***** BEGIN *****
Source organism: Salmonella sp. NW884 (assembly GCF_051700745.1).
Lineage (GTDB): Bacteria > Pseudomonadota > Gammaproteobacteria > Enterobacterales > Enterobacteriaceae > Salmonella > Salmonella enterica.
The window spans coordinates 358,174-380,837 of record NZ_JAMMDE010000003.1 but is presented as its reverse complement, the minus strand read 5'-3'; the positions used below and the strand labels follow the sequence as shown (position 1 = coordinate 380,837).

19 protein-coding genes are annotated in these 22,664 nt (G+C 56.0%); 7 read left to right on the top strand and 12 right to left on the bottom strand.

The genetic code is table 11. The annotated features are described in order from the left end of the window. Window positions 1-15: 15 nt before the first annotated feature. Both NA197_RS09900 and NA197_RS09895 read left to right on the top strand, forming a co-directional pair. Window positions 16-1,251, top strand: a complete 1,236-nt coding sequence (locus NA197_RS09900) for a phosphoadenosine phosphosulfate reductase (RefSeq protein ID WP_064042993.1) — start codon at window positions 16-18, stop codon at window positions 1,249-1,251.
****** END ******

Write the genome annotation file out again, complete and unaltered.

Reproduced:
Source organism: Salmonella sp. NW884 (assembly GCF_051700745.1).
Lineage (GTDB): Bacteria > Pseudomonadota > Gammaproteobacteria > Enterobacterales > Enterobacteriaceae > Salmonella > Salmonella enterica.
The window spans coordinates 358,174-380,837 of record NZ_JAMMDE010000003.1 but is presented as its reverse complement, the minus strand read 5'-3'; the positions used below and the strand labels follow the sequence as shown (position 1 = coordinate 380,837).

19 protein-coding genes are annotated in these 22,664 nt (G+C 56.0%); 7 read left to right on the top strand and 12 right to left on the bottom strand.

The genetic code is table 11. The annotated features are described in order from the left end of the window. Window positions 1-15: 15 nt before the first annotated feature. Both NA197_RS09900 and NA197_RS09895 read left to right on the top strand, forming a co-directional pair. Window positions 16-1,251, top strand: a complete 1,236-nt coding sequence (locus NA197_RS09900) for a phosphoadenosine phosphosulfate reductase (RefSeq protein ID WP_064042993.1) — start codon at window positions 16-18, stop codon at window positions 1,249-1,251.